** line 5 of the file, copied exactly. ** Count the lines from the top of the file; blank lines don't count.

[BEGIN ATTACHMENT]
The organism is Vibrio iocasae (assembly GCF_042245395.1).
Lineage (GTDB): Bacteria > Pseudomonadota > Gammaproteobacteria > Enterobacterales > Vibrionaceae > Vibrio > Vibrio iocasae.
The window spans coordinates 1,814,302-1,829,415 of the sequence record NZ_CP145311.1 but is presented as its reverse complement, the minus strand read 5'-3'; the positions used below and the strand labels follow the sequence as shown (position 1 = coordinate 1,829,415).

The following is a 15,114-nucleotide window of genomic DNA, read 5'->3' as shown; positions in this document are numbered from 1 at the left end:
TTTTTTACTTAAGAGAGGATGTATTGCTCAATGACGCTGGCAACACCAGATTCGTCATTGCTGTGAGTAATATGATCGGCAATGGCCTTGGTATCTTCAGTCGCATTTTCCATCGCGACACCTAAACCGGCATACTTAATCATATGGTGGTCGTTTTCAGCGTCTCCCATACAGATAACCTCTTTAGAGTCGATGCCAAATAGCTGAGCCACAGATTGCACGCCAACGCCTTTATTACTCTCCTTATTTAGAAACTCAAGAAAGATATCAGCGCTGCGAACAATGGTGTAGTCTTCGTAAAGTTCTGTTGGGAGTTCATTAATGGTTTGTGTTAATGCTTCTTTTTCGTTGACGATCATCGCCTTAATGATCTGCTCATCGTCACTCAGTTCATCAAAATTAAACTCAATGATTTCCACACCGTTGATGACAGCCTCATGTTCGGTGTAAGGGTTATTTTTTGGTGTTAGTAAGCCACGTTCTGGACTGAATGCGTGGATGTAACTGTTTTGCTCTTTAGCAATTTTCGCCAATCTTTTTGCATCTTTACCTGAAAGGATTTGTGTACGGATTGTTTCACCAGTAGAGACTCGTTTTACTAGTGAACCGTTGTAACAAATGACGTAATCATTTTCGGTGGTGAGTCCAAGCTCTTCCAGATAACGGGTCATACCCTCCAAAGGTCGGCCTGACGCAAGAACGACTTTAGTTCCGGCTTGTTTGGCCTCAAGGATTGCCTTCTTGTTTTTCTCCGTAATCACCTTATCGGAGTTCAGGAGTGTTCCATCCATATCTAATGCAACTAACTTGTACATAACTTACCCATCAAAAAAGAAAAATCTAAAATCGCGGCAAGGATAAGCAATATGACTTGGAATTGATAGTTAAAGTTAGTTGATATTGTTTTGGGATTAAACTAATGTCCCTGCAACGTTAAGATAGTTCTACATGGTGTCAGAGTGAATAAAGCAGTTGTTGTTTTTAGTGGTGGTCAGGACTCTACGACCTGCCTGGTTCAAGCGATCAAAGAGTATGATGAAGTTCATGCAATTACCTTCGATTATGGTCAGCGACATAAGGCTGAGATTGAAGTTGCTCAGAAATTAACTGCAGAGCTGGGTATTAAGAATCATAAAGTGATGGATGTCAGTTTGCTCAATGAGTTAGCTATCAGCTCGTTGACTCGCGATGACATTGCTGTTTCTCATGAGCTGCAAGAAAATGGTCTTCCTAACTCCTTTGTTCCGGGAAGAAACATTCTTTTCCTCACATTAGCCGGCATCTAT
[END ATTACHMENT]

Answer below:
TTTTTTACTTAAGAGAGGATGTATTGCTCAATGACGCTGGCAACACCAGATTCGTCATTGCTGTGAGTAATATGATCGGCAATGGCCTTGGTATCTTCAGTCGCATTTTCCATCGCGACACCTAAACCGGCATACTTAATCATATGGTGGTCGTTTTCAGCGTCTCCCATACAGATAACCTCTTTAGAGTCGATGCCAAATAGCTGAGCCACAGATTGCACGCCAACGCCTTTATTACTCTCCTTATTTAGAAACTCAAGAAAGATATCAGCGCTGCGAACAATGGTGTAGTCTTCGTAAAGTTCTGTTGGGAGTTCATTAATGGTTTGTGTTAATGCTTCTTTTTCGTTGACGATCATCGCCTTAATGATCTGCTCATCGTCACTCAGTTCATCAAAATTAAACTCAATGATTTCCACACCGTTGATGACAGCCTCATGTTCGGTGTAAGGGTTATTTTTTGGTGTTAGTAAGCCACGTTCTGGACTGAATGCGTGGATGTAACTGTTTTGCTCTTTAGCAATTTTCGCCAATCTTTTTGCATCTTTACCTGAAAGGATTTGTGTACGGATTGTTTCACCAGTAGAGACTCGTTTTACTAGTGAACCGTTGTAACAAATGACGTAATCATTTTCGGTGGTGAGTCCAAGCTCTTCCAGATAACGGGTCATACCCTCCAAAGGTCGGCCTGACGCAAGAACGACTTTAGTTCCGGCTTGTTTGGCCTCAAGGATTGCCTTCTTGTTTTTCTCCGTAATCACCTTATCGGAGTTCAGGAGTGTTCCATCCATATCTAATGCAACTAACTTGTACATAACTTACCCATCAAAAAAGAAAAATCTAAAATCGCGGCAAGGATAAGCAATATGACTTGGAATTGATAGTTAAAGTTAGTTGATATTGTTTTGGGATTAAACTAATGTCCCTGCAACGTTAAGATAGTTCTACATGGTGTCAGAGTGAATAAAGCAGTTGTTGTTTTTAGTGGTGGTCAGGACTCTACGACCTGCCTGGTTCAAGCGATCAAAGAGTATGATGAAGTTCATGCAATTACCTTCGATTATGGTCAGCGACATAAGGCTGAGATTGAAGTTGCTCAGAAATTAACTGCAGAGCTGGGTATTAAGAATCATAAAGTGATGGATGTCAGTTTGCTCAATGAGTTAGCTATCAGCTCGTTGACTCGCGATGACATTGCTGTTTCTCATGAGCTGCAAGAAAATGGTCTTCCTAACTCCTTTGTTCCGGGAAGAAACATTCTTTTCCTCACATTAGCCGGCATCTAT